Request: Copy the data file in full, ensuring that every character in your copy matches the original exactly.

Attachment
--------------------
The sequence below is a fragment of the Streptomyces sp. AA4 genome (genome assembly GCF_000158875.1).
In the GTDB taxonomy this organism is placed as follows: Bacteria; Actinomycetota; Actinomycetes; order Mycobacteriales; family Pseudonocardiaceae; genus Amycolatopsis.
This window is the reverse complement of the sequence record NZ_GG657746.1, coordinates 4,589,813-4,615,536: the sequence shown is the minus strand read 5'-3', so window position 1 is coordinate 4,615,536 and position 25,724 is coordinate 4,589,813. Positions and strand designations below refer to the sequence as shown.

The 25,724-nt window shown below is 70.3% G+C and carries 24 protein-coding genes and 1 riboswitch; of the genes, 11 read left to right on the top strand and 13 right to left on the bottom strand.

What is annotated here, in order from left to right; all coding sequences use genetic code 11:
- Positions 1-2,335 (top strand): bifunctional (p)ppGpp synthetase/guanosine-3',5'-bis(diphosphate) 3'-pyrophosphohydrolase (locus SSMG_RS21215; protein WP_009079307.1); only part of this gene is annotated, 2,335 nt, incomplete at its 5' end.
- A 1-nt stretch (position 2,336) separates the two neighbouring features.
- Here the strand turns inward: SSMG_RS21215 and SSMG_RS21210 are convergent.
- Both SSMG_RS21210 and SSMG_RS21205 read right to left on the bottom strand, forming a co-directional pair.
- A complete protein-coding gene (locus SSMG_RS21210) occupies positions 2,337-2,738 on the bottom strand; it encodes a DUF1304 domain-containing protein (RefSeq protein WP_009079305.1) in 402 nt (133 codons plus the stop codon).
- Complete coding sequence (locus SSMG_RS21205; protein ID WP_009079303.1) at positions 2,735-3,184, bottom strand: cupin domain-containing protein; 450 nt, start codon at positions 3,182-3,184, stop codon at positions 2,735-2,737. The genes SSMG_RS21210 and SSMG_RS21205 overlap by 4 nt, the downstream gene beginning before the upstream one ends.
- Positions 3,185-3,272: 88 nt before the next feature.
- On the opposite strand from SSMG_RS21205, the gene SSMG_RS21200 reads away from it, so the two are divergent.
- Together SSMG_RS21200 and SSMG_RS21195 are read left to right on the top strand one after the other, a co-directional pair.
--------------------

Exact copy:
The sequence below is a fragment of the Streptomyces sp. AA4 genome (genome assembly GCF_000158875.1).
In the GTDB taxonomy this organism is placed as follows: Bacteria; Actinomycetota; Actinomycetes; order Mycobacteriales; family Pseudonocardiaceae; genus Amycolatopsis.
This window is the reverse complement of the sequence record NZ_GG657746.1, coordinates 4,589,813-4,615,536: the sequence shown is the minus strand read 5'-3', so window position 1 is coordinate 4,615,536 and position 25,724 is coordinate 4,589,813. Positions and strand designations below refer to the sequence as shown.

The 25,724-nt window shown below is 70.3% G+C and carries 24 protein-coding genes and 1 riboswitch; of the genes, 11 read left to right on the top strand and 13 right to left on the bottom strand.

What is annotated here, in order from left to right; all coding sequences use genetic code 11:
- Positions 1-2,335 (top strand): bifunctional (p)ppGpp synthetase/guanosine-3',5'-bis(diphosphate) 3'-pyrophosphohydrolase (locus SSMG_RS21215; protein WP_009079307.1); only part of this gene is annotated, 2,335 nt, incomplete at its 5' end.
- A 1-nt stretch (position 2,336) separates the two neighbouring features.
- Here the strand turns inward: SSMG_RS21215 and SSMG_RS21210 are convergent.
- Both SSMG_RS21210 and SSMG_RS21205 read right to left on the bottom strand, forming a co-directional pair.
- A complete protein-coding gene (locus SSMG_RS21210) occupies positions 2,337-2,738 on the bottom strand; it encodes a DUF1304 domain-containing protein (RefSeq protein WP_009079305.1) in 402 nt (133 codons plus the stop codon).
- Complete coding sequence (locus SSMG_RS21205; protein ID WP_009079303.1) at positions 2,735-3,184, bottom strand: cupin domain-containing protein; 450 nt, start codon at positions 3,182-3,184, stop codon at positions 2,735-2,737. The genes SSMG_RS21210 and SSMG_RS21205 overlap by 4 nt, the downstream gene beginning before the upstream one ends.
- Positions 3,185-3,272: 88 nt before the next feature.
- On the opposite strand from SSMG_RS21205, the gene SSMG_RS21200 reads away from it, so the two are divergent.
- Together SSMG_RS21200 and SSMG_RS21195 are read left to right on the top strand one after the other, a co-directional pair.